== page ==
AbstractThroughout sport psychology literature, the relationship between identity and sport has been explored; however, research on how athletes come to develop certain identities has been lacking, particularly in aggressive sports, such as hockey. The proposed study will explore how competitive male ice hockey players construct their identities through sport participation. Framed within a social constructionist paradigm, and guided by narrative theory, this study addresses the intersectionality of multiple identities such as masculinity, race, and social class. Participants will include six to eight players from three competitive hockey teams in Sudbury, Ontario, Canada. Unstructured, conversational interviews will take place with each participant, asking them questions pertaining to their experiences in sport, with injury, and as a hockey player. Interpretative thematic analysis will be completed to identify common themes, as well as differences between the narratives. In line with narrative theory, keeping the integrity of the participants' stories will be the focus of data analysis. Based on previous literature, anticipated findings include identities of athletes being shaped by their early sporting experiences, the culture of sport, and idealized masculine values. The goal of the proposed study is to provide insight into the way sociocultural processes are used for forming identities, while also leading a path of new research into identity formation and the impact of sport culture. The results of this study will be important for facilitating a better understanding of how athlete identities are shaped both negatively and positively and their implications for individuals both in and out of sport.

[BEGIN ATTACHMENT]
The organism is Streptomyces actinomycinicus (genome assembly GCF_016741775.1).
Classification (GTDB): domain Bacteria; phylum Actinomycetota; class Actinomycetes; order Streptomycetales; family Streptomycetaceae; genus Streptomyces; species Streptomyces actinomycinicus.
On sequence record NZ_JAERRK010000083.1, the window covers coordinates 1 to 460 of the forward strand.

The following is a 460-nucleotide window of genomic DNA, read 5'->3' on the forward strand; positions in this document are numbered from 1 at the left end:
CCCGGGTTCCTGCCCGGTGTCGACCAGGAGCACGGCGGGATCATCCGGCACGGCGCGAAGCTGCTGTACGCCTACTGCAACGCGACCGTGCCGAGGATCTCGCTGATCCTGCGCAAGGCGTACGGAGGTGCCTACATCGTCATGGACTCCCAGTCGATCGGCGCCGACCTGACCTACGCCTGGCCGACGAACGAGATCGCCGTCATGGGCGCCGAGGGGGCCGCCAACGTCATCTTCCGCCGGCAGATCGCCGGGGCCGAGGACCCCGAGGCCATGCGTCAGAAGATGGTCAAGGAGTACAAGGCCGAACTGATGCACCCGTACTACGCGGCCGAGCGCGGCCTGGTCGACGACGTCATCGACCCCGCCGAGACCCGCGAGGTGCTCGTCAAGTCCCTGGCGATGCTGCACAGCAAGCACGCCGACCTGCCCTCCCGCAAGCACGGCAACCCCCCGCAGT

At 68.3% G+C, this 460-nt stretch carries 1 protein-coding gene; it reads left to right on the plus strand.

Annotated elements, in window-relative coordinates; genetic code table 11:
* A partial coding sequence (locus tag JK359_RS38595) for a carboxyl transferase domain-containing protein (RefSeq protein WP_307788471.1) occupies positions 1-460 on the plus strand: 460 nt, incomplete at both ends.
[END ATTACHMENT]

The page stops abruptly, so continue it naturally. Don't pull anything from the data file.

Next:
Acknowledgments: Kelly D. Harding, PhD; Amanda Schweinbenz, PhD, Jennifer Johnson, PhD